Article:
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U.S. stock futures mostly flat after Nasdaq tumbles in rate induced sell-off

Meric Greenbaum, Designated Market Maker IMC financial looks up at the board before the opening bell right before trading halted on the New York Stock Exchange on March 9, 2020 in New York.

Timothy A. Clary | AFP | Getty Imgaes

U.S. stock futures were mostly flat Tuesday night after the Nasdaq plummeted in its worst day since March as a spike in bond yields sent stocks tumbling.

Dow Jones Industrial Average futures rose 78 points, or 0.23%. S&P 500 and Nasdaq 100 futures added 0.16% and 0.08%, respectively.

Shares of the semiconductor company Micron fell more than 4% in extended trading after it reported earnings and revenue outlook for the first quarter of 2022 that missed consensus estimates.

In regular trading, the Nasdaq Composite dropped 2.83% to 14,546.68 for its worst day since March. The S&P 500 shed 2.04% and the Dow Jones Industrial Average lost 569.38 points, or 1.63%.

The Dow and S&P are down 3% for September. The Nasdaq is down more than 4.5%.

Stocks across industries slid as the benchmark 10-year Treasury yield touched a high of 1.567% Tuesday. Tech stocks led the broader markets lower with Facebook, Microsoft and Alphabet losing more than 3%. Amazon fell more than 2%. Rising bond yields hurt growth stocks, including tech stocks, because they lower the relative value of future earnings. The tech-heavy Nasdaq hit its 10th down day in the past 15 sessions.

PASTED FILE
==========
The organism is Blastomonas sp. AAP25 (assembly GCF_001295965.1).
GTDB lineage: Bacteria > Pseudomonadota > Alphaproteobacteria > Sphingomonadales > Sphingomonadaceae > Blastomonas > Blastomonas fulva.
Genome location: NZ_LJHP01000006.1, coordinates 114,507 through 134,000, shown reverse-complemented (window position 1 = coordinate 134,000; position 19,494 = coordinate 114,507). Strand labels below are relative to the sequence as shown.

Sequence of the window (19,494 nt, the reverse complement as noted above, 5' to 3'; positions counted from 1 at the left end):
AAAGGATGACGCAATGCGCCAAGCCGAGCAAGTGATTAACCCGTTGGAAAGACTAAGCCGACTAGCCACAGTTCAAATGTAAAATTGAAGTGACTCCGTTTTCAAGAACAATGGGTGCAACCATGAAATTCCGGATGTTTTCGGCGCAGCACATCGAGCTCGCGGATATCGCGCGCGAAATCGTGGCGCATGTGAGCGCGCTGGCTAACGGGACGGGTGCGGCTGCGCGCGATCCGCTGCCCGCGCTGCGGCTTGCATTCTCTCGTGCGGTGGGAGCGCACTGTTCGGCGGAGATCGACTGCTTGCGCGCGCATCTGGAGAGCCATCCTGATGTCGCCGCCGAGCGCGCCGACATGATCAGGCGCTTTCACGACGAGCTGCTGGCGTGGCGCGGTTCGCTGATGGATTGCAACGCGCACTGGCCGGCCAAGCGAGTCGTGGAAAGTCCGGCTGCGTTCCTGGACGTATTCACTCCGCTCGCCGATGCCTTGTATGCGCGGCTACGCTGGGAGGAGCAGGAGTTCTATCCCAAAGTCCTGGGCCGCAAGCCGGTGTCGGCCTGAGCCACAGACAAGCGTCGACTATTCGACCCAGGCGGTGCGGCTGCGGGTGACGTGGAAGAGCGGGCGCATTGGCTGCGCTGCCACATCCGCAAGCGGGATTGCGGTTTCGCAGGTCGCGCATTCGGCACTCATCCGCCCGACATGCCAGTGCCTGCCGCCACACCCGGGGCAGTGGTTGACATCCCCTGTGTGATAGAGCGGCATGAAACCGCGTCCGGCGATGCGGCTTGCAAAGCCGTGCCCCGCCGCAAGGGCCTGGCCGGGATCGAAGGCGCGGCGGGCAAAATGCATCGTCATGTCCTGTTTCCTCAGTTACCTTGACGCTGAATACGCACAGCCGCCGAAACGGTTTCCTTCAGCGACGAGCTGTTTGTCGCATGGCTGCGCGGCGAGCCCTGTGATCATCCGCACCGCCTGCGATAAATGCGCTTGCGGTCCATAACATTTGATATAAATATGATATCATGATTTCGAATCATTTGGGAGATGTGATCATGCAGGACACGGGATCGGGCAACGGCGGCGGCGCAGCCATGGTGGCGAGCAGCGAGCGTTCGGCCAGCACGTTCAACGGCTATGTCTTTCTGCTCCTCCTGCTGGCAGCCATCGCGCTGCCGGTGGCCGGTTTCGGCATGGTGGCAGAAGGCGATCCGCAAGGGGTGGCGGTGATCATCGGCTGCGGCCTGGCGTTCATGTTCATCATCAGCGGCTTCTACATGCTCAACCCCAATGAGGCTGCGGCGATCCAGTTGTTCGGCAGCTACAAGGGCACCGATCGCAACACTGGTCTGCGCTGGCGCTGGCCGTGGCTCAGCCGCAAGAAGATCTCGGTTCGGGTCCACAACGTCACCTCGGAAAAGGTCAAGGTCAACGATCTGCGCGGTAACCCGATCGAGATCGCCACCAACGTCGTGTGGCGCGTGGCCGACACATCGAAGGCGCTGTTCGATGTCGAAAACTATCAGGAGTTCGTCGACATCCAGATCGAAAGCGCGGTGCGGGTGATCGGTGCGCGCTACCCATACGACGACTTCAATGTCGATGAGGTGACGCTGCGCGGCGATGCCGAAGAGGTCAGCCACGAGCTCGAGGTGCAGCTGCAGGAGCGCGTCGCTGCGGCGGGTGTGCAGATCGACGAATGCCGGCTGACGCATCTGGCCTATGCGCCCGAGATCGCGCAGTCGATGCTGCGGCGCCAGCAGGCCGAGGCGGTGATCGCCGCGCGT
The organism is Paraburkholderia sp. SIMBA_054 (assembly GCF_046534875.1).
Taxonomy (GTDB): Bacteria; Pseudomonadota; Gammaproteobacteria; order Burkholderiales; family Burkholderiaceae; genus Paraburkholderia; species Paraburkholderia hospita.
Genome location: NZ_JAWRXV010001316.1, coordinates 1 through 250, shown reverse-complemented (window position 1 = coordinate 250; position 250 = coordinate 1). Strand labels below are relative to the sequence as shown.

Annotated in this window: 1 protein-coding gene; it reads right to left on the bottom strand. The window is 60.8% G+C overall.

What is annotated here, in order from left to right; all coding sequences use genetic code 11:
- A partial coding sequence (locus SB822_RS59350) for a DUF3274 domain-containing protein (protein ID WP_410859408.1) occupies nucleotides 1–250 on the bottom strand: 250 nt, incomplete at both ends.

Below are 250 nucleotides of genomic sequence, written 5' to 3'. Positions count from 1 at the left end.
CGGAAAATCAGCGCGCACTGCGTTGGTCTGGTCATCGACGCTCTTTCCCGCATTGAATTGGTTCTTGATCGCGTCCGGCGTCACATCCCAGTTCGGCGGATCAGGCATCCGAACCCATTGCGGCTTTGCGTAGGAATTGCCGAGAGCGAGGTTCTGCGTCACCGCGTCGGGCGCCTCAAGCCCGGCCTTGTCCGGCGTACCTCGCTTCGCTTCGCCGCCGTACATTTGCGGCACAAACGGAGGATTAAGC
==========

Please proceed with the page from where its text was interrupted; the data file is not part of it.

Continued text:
“Some may believe that sentiment has become too ebullient which contrarians believe sets the stage for a market pullback like we’re seeing today,” said Brian Price, head of investment management for Commonwealth Financial Network. “If interest rate increases moderate from here on the back of declining inflation expectations, then it wouldn’t surprise me to see the market resume its march higher as we move into the fourth quarter.”

The debt ceiling debate in Washington also weighed on equities, as well as continued concern about supply chain issues and rising consumer prices. Federal Reserve Chair Jerome Powell said Tuesday to the Senate Banking Committee that inflation could persist longer than expected as a result of supply chain issues and reopening pressures.

“Today’s interest rate induced sell-off is a reminder of how impactful monetary stimulus has been with the Fed signaling a swift removal of the emergency stimulus measures is coming soon,” said Charlie Ripley, senior investment strategist for Allianz Investment Management. “This is an uncomfortable period for market participants as the removal of Fed support will be underway soon and equity markets will have to learn how to stand on their own again. However, we should be reminded that it is unlikely the Fed would move forward with tapering bond purchases if they didn’t think the economy was ready.”

Pending home sales data is due out on Wednesday.